I’m in love with these truly cursed Portal 2 maps Infinite variations on Portal 2


Aperture Laboratories is already a pretty broken place in Portal 2. Walls and floors shift at will, pipes ferrying humans and crates around an impossibly large cavern as deranged robots cackle. 

It's a brilliant, impossible science factory. But for YouTuber Krzyhau, Valve could've gone a whole lot further in making a true physics nightmare. After all, Portal 2 never let you pick up the entire test chamber while standing inside it.

While I only discovered his work this week, Kryzhau has been making these broken joke chambers for a few years now. The first, from April 2019, is still among the best, completely subverting every aspect of Test Chamber 20. Redirection cubes now fire lasers themselves, non-portal surfaces are now portal surfaces, and Kryzhau pulls apart the wall itself to move an objective to a more convenient spot.

There are now three "seasons" of these broken chambers. Some are recursive, Escher-like labyrinths. Some are dramatic tragedies played out to sad piano accompaniments. Some feature the Scatman, with bombs.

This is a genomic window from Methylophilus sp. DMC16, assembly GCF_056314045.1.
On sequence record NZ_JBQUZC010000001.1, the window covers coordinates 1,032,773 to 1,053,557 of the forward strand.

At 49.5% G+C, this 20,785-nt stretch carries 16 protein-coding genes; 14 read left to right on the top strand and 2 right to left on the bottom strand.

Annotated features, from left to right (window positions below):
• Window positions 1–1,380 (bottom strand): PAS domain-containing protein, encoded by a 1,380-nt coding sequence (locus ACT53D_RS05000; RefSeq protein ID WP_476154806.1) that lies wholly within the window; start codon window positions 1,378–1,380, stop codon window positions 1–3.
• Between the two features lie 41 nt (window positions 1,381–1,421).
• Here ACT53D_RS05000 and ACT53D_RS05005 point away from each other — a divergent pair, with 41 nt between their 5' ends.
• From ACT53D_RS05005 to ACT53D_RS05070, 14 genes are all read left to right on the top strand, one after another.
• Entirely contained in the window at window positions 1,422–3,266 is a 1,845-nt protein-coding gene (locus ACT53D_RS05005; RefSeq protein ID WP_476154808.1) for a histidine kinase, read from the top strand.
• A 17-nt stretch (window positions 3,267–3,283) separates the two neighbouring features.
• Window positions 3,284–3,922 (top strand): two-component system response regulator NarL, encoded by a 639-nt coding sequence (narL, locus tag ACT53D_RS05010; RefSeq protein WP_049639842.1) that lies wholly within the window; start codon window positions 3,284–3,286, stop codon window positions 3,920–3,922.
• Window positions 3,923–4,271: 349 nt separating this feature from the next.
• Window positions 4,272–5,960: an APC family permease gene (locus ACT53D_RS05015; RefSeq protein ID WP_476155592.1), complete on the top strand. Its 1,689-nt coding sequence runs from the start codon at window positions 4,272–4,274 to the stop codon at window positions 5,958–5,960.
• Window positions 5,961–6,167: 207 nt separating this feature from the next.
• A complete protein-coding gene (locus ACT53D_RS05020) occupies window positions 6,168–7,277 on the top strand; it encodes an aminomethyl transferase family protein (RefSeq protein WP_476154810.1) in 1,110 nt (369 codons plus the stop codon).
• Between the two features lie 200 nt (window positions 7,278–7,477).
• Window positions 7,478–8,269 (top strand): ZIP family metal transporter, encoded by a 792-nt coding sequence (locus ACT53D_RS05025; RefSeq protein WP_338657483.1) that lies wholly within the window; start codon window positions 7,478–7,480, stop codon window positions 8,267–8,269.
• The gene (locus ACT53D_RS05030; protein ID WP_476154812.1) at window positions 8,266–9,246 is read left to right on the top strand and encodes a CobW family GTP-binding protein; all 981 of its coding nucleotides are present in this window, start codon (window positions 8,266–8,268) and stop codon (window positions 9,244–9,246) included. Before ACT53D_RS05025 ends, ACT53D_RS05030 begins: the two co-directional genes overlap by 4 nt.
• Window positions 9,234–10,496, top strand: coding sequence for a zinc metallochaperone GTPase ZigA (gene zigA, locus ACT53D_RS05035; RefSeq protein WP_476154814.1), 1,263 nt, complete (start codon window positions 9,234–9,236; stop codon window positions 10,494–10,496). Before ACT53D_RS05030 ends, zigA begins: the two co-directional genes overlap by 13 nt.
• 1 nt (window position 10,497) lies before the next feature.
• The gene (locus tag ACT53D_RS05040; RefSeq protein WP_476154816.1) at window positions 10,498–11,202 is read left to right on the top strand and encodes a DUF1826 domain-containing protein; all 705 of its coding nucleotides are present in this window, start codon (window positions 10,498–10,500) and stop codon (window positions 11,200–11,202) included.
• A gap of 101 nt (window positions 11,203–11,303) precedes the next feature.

I quietly love that they all start from the same, simple jumping off point. Chamber 20 isn't the most elaborate puzzle in Portal 2, but Kryzhau has spun it off into dozens of absurd new directions—each titled like a beginner mapmaker asking a forum why their first map doesn't work.

Unlike Portal 2's impressive time-travel mod, Kryzhau's maps aren't properly playable—designed as gags for YouTube more than fully complete Portal puzzles. But they do echo the first-person puzzlers that came in Portal's wake, calling to mind the recursive worlds of Maquette or Superliminal's playfully inconsistent perspectives.

Portal 2 is 10 years old this week, and it still more than holds up. But the way Kryzhau reconceptualises a single room offers up tantalising ideas for how a hypothetical Portal 3 could play out. The last game already played fast and loose with physics—it's time to throw it out the window entirely.

Source